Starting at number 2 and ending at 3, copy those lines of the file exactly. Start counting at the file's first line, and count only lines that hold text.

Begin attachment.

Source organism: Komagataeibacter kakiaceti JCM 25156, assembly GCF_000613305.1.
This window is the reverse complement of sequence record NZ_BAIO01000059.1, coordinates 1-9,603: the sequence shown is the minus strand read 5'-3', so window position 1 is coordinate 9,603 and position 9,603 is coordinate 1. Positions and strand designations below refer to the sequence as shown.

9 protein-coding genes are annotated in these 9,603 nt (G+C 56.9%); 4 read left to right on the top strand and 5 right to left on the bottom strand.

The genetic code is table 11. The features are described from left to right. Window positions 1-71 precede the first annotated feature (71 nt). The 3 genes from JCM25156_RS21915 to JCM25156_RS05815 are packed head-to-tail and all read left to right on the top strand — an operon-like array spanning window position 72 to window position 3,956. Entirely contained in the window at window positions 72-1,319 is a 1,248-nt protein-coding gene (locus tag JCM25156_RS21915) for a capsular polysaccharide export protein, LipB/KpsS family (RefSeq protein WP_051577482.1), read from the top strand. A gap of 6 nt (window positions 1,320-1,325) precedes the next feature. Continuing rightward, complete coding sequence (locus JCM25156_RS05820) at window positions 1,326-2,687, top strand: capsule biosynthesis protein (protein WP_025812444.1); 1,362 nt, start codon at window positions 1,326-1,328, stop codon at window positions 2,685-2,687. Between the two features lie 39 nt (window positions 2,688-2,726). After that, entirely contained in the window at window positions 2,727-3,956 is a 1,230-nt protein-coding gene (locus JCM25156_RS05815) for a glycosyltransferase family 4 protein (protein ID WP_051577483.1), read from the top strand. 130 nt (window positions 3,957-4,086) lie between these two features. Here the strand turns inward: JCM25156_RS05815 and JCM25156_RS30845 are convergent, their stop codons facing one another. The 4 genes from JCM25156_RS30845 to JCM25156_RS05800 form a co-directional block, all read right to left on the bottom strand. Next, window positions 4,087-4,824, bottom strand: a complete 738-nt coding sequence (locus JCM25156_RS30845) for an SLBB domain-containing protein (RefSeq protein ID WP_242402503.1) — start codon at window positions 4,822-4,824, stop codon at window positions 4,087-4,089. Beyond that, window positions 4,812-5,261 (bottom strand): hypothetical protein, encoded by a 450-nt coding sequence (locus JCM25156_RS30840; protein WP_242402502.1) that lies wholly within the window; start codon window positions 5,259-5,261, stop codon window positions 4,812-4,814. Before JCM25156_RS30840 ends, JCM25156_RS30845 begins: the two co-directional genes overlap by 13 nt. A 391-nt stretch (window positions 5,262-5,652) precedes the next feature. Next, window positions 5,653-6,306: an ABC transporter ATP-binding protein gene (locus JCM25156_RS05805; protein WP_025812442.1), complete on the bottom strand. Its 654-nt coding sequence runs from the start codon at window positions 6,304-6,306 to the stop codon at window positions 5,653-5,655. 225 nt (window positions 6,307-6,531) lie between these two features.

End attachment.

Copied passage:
This window is the reverse complement of sequence record NZ_BAIO01000059.1, coordinates 1-9,603: the sequence shown is the minus strand read 5'-3', so window position 1 is coordinate 9,603 and position 9,603 is coordinate 1. Positions and strand designations below refer to the sequence as shown.

9 protein-coding genes are annotated in these 9,603 nt (G+C 56.9%); 4 read left to right on the top strand and 5 right to left on the bottom strand.